Companies across the globe have embraced remote work—a trend likely to continue even after coronavirus-related lockdowns end. To ensure that employees who continue work from home in the long-term have reliable access to tools ranging from office supplies to appropriate internet bandwidth, companies need to take the time to rethink their spending policies.
Decision makers and administrators can start by focusing on three key spending areas: office supplies and equipment, travel and expenses, and social and wellness activities.
Office Supplies and Equipment
Anant Kale, CEO of the San Jose, California-based AppZen, an expense and accounts payable platform powered by artificial intelligence, has seen clients’ expenses skyrocket in February and March. According to Kale, employees have been expensing a great variety of things that weren’t previously allowed, from HDMI cables and monitors to desks and chairs. “Many companies didn’t have a policy that would address something like this,” says Kale.
Even many companies that had a remote workforce typically supplied office supplies through a central purchasing office or portal, and computer equipment through the IT department. But the sudden, large-scale demand has created the need for employees to buy directly from suppliers.
You need to empower managers to make decisions on their own within a certain threshold.
–LJ Suzuki, founder and fractional chief financial officer, CFOshare
“We are seeing guidelines around the monetary value for what you can spend on things like chairs, desks, monitors, mouse, etc.—and in some cases, also recommendations on where to buy from,” Kale says. “Those did not exist in policies earlier but we’re seeing more guidelines, because expenses can be all over the place.”
He recommends that your policy should include not only guidelines on what’s allowed, but also other criteria, such as how often specific items can be reimbursed. For example, it may be reasonable to only reimburse for headphones every one or two years.
Travel and Expenses
Due to travel restrictions and safety concerns, many enterprises have curtailed employees’ business travel during the pandemic. However, as the situation continues to evolve, so should the travel and expense policies.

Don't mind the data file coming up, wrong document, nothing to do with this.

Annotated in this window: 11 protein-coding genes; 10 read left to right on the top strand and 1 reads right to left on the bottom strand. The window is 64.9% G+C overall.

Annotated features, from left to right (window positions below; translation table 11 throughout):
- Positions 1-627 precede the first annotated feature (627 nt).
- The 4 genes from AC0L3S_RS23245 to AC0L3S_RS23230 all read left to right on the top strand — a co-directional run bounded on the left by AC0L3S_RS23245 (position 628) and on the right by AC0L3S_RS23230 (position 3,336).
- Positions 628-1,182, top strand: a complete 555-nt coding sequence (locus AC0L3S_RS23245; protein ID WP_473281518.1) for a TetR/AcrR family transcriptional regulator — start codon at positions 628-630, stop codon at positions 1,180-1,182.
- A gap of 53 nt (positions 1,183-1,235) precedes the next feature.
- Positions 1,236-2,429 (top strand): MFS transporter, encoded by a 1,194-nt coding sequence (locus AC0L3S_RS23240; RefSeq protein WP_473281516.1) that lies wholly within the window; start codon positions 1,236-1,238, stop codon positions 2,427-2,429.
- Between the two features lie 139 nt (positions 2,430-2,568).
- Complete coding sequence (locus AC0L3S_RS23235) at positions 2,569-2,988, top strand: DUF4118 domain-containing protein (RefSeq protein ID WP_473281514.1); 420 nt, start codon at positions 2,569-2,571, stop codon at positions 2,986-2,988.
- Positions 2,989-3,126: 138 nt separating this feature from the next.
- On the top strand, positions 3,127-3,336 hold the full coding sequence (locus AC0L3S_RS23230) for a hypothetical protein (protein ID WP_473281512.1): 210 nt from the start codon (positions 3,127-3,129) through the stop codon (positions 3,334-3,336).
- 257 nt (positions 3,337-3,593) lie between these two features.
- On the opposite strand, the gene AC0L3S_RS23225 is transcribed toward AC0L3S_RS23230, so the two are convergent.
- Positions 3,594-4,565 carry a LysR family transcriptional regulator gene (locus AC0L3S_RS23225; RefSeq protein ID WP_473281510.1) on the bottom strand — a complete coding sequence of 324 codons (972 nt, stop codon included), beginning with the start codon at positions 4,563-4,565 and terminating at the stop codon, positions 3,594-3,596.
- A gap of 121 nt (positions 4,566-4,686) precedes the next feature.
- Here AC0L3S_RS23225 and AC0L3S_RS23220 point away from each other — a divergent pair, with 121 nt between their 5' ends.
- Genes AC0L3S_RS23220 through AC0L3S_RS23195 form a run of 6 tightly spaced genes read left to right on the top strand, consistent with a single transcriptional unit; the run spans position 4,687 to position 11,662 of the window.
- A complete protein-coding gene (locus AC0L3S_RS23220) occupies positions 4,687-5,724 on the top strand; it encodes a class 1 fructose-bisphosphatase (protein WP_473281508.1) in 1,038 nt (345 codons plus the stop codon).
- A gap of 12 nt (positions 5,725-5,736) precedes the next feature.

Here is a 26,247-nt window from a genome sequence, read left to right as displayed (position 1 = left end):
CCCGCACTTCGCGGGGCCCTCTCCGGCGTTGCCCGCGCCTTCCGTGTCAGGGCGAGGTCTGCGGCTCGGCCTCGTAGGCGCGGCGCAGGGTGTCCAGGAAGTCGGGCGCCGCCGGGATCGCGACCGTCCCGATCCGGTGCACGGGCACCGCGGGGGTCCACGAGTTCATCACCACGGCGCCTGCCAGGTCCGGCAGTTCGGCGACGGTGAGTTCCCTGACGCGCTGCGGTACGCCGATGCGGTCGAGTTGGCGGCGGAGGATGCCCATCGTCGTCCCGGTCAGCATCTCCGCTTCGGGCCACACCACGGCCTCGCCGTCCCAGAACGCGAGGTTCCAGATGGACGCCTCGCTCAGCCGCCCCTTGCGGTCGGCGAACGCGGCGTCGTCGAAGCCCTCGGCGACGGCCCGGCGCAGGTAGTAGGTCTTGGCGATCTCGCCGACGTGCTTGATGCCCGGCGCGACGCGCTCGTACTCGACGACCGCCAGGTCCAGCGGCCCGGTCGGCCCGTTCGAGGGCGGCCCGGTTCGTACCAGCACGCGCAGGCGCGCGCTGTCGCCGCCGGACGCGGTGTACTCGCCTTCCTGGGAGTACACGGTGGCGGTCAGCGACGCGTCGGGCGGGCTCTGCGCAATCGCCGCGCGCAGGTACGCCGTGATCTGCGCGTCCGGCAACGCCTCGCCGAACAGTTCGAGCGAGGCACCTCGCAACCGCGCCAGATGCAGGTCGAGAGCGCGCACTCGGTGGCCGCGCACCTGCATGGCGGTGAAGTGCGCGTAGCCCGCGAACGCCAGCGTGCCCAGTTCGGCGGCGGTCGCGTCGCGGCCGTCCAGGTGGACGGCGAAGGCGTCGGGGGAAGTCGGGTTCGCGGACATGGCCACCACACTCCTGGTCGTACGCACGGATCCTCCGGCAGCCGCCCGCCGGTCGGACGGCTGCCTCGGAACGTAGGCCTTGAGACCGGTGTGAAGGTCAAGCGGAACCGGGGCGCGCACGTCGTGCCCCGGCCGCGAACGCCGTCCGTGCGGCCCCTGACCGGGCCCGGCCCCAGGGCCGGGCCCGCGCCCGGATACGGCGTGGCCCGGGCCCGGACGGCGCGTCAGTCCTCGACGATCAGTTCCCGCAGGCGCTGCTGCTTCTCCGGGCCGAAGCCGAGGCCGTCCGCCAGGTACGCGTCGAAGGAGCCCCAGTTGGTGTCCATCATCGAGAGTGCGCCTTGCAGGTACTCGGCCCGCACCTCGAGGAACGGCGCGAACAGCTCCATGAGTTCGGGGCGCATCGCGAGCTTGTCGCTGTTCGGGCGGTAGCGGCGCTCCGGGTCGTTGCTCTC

Suzanne Wolko, a business travel and expense consultant and owner of Philadelphia-based Arden Road Travel, recommends that businesses have a policy in place for changing times.
Wolko has previously written travel and expense policies for financial companies and has also served as controller. She believes employers should review policies and update them for the future, “when we figure out what the future looks like.”
“Travel is going to change in a huge way and so will the expenses around travel, and there's a lot of risk management that needs to be updated in policies,” she says. “Employers have a duty of care, and they need to understand what happens to the employees when they’re traveling.”
Social and Wellness Activities
When working from home while only seeing each other in videoconferencing meetings, employees may feel isolated and burn out faster.
“Managers are really having trouble monitoring the stress levels of their employees and also motivating them because of the physical disconnect,” says LJ Suzuki, founder and fractional chief financial officer with CFOshare, a Denver, Colorado-based company that offers outsourced financial services.
Suzuki says one best practice he’s starting to see more of is managers proactively creating social events over digital platforms. For example, managers would order pizza delivery to individual homes for a team lunch or team pizza party over videoconference.
Since your company may also have employees with dietary restrictions, you could allow employees to expense the lunch of their choice. Another idea is to send them gift cards to local restaurants or online delivery services.
Spend administrators could extend more flexibility to managers so managers have more discretion in making spending decisions.
“You need to empower managers to make decisions on their own within a certain threshold,” Suzuki says.
Similarly, you could allow employees to make small purchases themselves using their corporate cards. Your updated spend policies should reflect the maximum amount employees are allowed to spend.
Maintaining Flexibility While Watching Costs
When you update your policies, review them regularly to make sure they’re still applicable as circumstances and business needs change. If you’re entering unknown territory where events unfold faster, the cadence of the review cycle should be adjusted accordingly.
In the meantime, Wolko says administrators should ensure they’re not stopping something important because of a $50 exception.
“It’s about making sure employees have what they need to be able to continue business and serve the clients,” she says.
To maintain policy compliance, Kale, of AppZen, recommends using rule- and AI-based tools to automate reimbursement approvals while also understanding where the biggest spending categories are.
“Companies want visibility into their spend because this economy is hurting everyone,” he says. “Most companies don't have the manpower to look at all expenses and randomly choose a small number to review. AI tools can automate that, and help you save money in the future.”
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